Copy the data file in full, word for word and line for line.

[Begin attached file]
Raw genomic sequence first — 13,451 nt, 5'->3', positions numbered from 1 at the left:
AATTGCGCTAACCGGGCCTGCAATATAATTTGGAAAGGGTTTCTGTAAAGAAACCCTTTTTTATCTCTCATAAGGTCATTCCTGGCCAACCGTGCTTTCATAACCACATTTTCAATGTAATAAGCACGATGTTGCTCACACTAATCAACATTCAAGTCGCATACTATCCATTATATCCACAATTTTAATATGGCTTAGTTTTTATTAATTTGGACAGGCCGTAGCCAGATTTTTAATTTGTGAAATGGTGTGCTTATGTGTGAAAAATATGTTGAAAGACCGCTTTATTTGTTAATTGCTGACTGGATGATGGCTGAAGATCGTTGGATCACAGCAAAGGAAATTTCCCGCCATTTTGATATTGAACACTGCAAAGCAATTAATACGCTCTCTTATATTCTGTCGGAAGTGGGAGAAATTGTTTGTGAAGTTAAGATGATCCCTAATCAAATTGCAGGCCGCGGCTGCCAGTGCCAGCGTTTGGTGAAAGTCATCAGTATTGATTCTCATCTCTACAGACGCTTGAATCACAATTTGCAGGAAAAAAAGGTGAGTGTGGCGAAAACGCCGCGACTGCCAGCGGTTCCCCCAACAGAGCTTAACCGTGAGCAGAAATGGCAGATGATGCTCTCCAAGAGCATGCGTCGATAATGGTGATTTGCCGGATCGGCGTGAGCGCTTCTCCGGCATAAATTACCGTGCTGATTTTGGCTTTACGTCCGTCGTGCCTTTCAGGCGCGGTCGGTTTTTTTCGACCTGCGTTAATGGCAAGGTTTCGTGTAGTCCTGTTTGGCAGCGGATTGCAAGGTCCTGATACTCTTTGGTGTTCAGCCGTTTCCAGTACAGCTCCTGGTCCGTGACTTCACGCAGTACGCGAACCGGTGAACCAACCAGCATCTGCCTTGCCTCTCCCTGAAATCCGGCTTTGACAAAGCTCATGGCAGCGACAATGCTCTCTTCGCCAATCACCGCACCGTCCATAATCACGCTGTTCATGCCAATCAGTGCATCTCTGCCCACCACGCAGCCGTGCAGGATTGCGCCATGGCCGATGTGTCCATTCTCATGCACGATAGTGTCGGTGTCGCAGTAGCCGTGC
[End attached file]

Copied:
Raw genomic sequence first — 13,451 nt, 5'->3', positions numbered from 1 at the left:
AATTGCGCTAACCGGGCCTGCAATATAATTTGGAAAGGGTTTCTGTAAAGAAACCCTTTTTTATCTCTCATAAGGTCATTCCTGGCCAACCGTGCTTTCATAACCACATTTTCAATGTAATAAGCACGATGTTGCTCACACTAATCAACATTCAAGTCGCATACTATCCATTATATCCACAATTTTAATATGGCTTAGTTTTTATTAATTTGGACAGGCCGTAGCCAGATTTTTAATTTGTGAAATGGTGTGCTTATGTGTGAAAAATATGTTGAAAGACCGCTTTATTTGTTAATTGCTGACTGGATGATGGCTGAAGATCGTTGGATCACAGCAAAGGAAATTTCCCGCCATTTTGATATTGAACACTGCAAAGCAATTAATACGCTCTCTTATATTCTGTCGGAAGTGGGAGAAATTGTTTGTGAAGTTAAGATGATCCCTAATCAAATTGCAGGCCGCGGCTGCCAGTGCCAGCGTTTGGTGAAAGTCATCAGTATTGATTCTCATCTCTACAGACGCTTGAATCACAATTTGCAGGAAAAAAAGGTGAGTGTGGCGAAAACGCCGCGACTGCCAGCGGTTCCCCCAACAGAGCTTAACCGTGAGCAGAAATGGCAGATGATGCTCTCCAAGAGCATGCGTCGATAATGGTGATTTGCCGGATCGGCGTGAGCGCTTCTCCGGCATAAATTACCGTGCTGATTTTGGCTTTACGTCCGTCGTGCCTTTCAGGCGCGGTCGGTTTTTTTCGACCTGCGTTAATGGCAAGGTTTCGTGTAGTCCTGTTTGGCAGCGGATTGCAAGGTCCTGATACTCTTTGGTGTTCAGCCGTTTCCAGTACAGCTCCTGGTCCGTGACTTCACGCAGTACGCGAACCGGTGAACCAACCAGCATCTGCCTTGCCTCTCCCTGAAATCCGGCTTTGACAAAGCTCATGGCAGCGACAATGCTCTCTTCGCCAATCACCGCACCGTCCATAATCACGCTGTTCATGCCAATCAGTGCATCTCTGCCCACCACGCAGCCGTGCAGGATTGCGCCATGGCCGATGTGTCCATTCTCATGCACGATAGTGTCGGTGTCGCAGTAGCCGTGC